https://lynromeo.blog.gov.uk/2017/08/21/social-work-in-the-small-hours/

Social work in the small hours

As someone who once worked in an Emergency Duty Team, I have incredible respect for those social workers who work through the night providing vital responses and services to children, families and adults.

They work effectively and efficiently alongside colleagues from the police, health and housing services, as well as other key agencies.

The values, knowledge, skills and applied practice that our EDT social workers demonstrate night in and night out, are remarkable and their work often goes unrecognised. I am therefore delighted to host Senior Social Worker and AMHP Sophie Greenchester's guest blog on her reflections and experiences of this vital role

    Sophie Greenchester

"The sun is shining and it’s a beautiful morning. I’m sitting outside, reading a novel, sipping posh coffee and wondering what to do with my day. Is this a typical social worker’s morning? Probably not. But I missed the sun yesterday and I was sleeping after a busy shift. I am a social worker… just at night!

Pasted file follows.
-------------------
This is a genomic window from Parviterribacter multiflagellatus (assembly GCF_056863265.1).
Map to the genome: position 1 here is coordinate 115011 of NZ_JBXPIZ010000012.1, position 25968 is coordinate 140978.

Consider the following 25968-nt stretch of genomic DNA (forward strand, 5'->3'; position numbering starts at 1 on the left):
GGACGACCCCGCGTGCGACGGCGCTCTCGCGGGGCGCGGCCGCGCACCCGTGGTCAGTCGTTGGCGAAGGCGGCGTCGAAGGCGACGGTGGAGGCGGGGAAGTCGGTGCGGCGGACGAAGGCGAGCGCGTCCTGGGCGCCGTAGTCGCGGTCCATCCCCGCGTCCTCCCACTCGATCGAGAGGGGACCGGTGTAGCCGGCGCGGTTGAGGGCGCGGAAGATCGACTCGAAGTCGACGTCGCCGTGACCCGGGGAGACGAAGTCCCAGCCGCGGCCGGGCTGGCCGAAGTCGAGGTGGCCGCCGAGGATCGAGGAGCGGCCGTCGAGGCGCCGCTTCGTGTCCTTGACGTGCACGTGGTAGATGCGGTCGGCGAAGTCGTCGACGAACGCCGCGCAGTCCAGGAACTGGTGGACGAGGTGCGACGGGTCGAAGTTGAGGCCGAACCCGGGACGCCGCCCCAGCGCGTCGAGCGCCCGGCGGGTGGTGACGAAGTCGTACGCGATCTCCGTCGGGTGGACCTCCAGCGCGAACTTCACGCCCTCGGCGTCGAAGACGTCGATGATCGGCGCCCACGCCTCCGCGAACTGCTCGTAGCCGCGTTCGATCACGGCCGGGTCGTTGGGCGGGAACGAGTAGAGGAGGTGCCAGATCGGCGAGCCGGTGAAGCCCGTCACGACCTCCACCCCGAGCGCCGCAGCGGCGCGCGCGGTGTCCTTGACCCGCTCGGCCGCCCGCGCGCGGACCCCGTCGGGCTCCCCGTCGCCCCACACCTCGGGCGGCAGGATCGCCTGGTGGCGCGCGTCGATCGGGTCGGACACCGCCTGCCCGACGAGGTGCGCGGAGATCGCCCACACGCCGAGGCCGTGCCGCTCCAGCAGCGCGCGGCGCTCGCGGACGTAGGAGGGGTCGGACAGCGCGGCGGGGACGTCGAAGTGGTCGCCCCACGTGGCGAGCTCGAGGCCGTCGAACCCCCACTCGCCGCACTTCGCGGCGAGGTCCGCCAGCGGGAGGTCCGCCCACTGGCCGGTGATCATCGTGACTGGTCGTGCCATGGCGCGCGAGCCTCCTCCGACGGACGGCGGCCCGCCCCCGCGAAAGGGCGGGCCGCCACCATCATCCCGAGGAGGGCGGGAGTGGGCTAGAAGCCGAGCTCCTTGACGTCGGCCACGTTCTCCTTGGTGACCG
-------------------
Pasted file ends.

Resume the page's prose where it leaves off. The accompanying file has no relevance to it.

I work in an out of hours Emergency Duty Team (EDT) in the London Borough of Lewisham. We provide a generic social work service for the 128 hours a week when offices close and daytime colleagues are (hopefully) enjoying some well-earned rest, recuperation and time with their own friends and families.

There are six of us in our team, including our manager. Only one of us is on shift at a time, responding to whatever social work emergency comes our way and calling our manager if we need support or advice.

I start at 5pm with a call to the switchboard services, letting them know I am on shift. Notebook and pen at the ready and computer systems open, I check emails from daytime colleagues. These may include:

  • Lists of in-house foster carers available for emergency placements;
  • Handovers from daytime AMHP colleagues;
  • Child protection concerns;
  • Updates on recent foster placements;
  • Adult social care alerts.

The phone rings – it’s the friendly, familiar voice of a switchboard operator. The work begins!

Over the course of a typical shift we handle a wide range of calls…

We often receive requests for Mental Health Act assessments in settings including A&E, police custody, or designated places of safety – sometimes all at the same time! Current bed pressures mean this could include reassessments of people where Approved Mental Health Professionals (AMHPs) have been minded to make applications for detention in situations where beds are unavailable.

Various care agencies contact us with concerns about clients not answering the door to their carers. We have to assess each situation based on what we’re told, the information available on the adult social care system, and our own investigative skills (calls to family and friends, hospitals, Linkline etc.). We can then make informed judgements as to whether we think it likely individuals have simply popped out, or if concerns for their wellbeing are sufficiently strong to merit ‘safe and well’ checks.